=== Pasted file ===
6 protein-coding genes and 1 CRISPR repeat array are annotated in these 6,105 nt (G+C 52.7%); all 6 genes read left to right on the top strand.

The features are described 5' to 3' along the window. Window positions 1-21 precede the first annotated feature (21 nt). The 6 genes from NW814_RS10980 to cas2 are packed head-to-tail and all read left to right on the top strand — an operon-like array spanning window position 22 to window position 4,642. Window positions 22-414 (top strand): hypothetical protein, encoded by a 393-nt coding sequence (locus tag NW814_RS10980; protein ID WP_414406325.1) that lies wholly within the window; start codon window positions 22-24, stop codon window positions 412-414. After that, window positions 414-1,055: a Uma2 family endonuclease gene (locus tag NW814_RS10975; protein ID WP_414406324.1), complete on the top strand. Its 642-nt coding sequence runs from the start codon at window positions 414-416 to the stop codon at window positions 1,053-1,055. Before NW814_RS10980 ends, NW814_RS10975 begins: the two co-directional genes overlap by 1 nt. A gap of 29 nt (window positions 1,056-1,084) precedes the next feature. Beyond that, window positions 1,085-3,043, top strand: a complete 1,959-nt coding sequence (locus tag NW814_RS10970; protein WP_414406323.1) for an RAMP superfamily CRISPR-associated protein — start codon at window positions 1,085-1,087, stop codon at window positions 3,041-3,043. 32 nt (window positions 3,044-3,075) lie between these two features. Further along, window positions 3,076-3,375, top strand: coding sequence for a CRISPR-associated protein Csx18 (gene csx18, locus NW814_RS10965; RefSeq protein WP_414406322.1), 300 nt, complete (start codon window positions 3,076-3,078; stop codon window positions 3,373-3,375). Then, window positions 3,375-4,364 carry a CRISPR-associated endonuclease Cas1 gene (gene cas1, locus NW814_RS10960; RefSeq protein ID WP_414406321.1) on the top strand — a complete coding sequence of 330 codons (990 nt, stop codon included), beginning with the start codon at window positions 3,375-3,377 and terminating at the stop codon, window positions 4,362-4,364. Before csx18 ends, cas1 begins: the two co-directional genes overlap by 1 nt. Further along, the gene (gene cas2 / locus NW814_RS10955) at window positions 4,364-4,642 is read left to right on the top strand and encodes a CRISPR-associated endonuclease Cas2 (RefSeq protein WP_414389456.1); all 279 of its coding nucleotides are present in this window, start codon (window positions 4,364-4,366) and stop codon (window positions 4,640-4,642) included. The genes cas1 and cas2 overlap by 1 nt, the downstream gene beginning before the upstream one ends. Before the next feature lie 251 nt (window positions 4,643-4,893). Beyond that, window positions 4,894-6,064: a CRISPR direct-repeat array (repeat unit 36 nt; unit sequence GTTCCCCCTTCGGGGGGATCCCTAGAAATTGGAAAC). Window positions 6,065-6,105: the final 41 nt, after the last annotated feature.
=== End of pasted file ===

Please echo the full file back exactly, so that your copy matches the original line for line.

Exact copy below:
6 protein-coding genes and 1 CRISPR repeat array are annotated in these 6,105 nt (G+C 52.7%); all 6 genes read left to right on the top strand.

The features are described 5' to 3' along the window. Window positions 1-21 precede the first annotated feature (21 nt). The 6 genes from NW814_RS10980 to cas2 are packed head-to-tail and all read left to right on the top strand — an operon-like array spanning window position 22 to window position 4,642. Window positions 22-414 (top strand): hypothetical protein, encoded by a 393-nt coding sequence (locus tag NW814_RS10980; protein ID WP_414406325.1) that lies wholly within the window; start codon window positions 22-24, stop codon window positions 412-414. After that, window positions 414-1,055: a Uma2 family endonuclease gene (locus tag NW814_RS10975; protein ID WP_414406324.1), complete on the top strand. Its 642-nt coding sequence runs from the start codon at window positions 414-416 to the stop codon at window positions 1,053-1,055. Before NW814_RS10980 ends, NW814_RS10975 begins: the two co-directional genes overlap by 1 nt. A gap of 29 nt (window positions 1,056-1,084) precedes the next feature. Beyond that, window positions 1,085-3,043, top strand: a complete 1,959-nt coding sequence (locus tag NW814_RS10970; protein WP_414406323.1) for an RAMP superfamily CRISPR-associated protein — start codon at window positions 1,085-1,087, stop codon at window positions 3,041-3,043. 32 nt (window positions 3,044-3,075) lie between these two features. Further along, window positions 3,076-3,375, top strand: coding sequence for a CRISPR-associated protein Csx18 (gene csx18, locus NW814_RS10965; RefSeq protein WP_414406322.1), 300 nt, complete (start codon window positions 3,076-3,078; stop codon window positions 3,373-3,375). Then, window positions 3,375-4,364 carry a CRISPR-associated endonuclease Cas1 gene (gene cas1, locus NW814_RS10960; RefSeq protein ID WP_414406321.1) on the top strand — a complete coding sequence of 330 codons (990 nt, stop codon included), beginning with the start codon at window positions 3,375-3,377 and terminating at the stop codon, window positions 4,362-4,364. Before csx18 ends, cas1 begins: the two co-directional genes overlap by 1 nt. Further along, the gene (gene cas2 / locus NW814_RS10955) at window positions 4,364-4,642 is read left to right on the top strand and encodes a CRISPR-associated endonuclease Cas2 (RefSeq protein WP_414389456.1); all 279 of its coding nucleotides are present in this window, start codon (window positions 4,364-4,366) and stop codon (window positions 4,640-4,642) included. The genes cas1 and cas2 overlap by 1 nt, the downstream gene beginning before the upstream one ends. Before the next feature lie 251 nt (window positions 4,643-4,893). Beyond that, window positions 4,894-6,064: a CRISPR direct-repeat array (repeat unit 36 nt; unit sequence GTTCCCCCTTCGGGGGGATCCCTAGAAATTGGAAAC). Window positions 6,065-6,105: the final 41 nt, after the last annotated feature.